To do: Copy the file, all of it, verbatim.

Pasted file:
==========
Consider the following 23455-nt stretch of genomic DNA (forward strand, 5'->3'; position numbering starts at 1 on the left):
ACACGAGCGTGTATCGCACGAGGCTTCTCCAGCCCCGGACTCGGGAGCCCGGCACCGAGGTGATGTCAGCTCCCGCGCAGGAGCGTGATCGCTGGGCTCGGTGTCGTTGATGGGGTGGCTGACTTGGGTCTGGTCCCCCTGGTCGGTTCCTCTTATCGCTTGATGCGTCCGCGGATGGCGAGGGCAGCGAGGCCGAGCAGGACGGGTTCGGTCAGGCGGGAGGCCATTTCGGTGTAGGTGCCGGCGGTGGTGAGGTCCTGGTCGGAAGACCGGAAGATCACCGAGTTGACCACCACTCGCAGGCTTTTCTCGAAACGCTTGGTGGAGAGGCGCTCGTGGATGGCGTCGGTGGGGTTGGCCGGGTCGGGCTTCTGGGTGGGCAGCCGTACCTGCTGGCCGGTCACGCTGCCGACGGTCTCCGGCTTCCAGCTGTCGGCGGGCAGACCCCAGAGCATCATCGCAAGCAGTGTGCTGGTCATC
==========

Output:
Consider the following 23455-nt stretch of genomic DNA (forward strand, 5'->3'; position numbering starts at 1 on the left):
ACACGAGCGTGTATCGCACGAGGCTTCTCCAGCCCCGGACTCGGGAGCCCGGCACCGAGGTGATGTCAGCTCCCGCGCAGGAGCGTGATCGCTGGGCTCGGTGTCGTTGATGGGGTGGCTGACTTGGGTCTGGTCCCCCTGGTCGGTTCCTCTTATCGCTTGATGCGTCCGCGGATGGCGAGGGCAGCGAGGCCGAGCAGGACGGGTTCGGTCAGGCGGGAGGCCATTTCGGTGTAGGTGCCGGCGGTGGTGAGGTCCTGGTCGGAAGACCGGAAGATCACCGAGTTGACCACCACTCGCAGGCTTTTCTCGAAACGCTTGGTGGAGAGGCGCTCGTGGATGGCGTCGGTGGGGTTGGCCGGGTCGGGCTTCTGGGTGGGCAGCCGTACCTGCTGGCCGGTCACGCTGCCGACGGTCTCCGGCTTCCAGCTGTCGGCGGGCAGACCCCAGAGCATCATCGCAAGCAGTGTGCTGGTCATC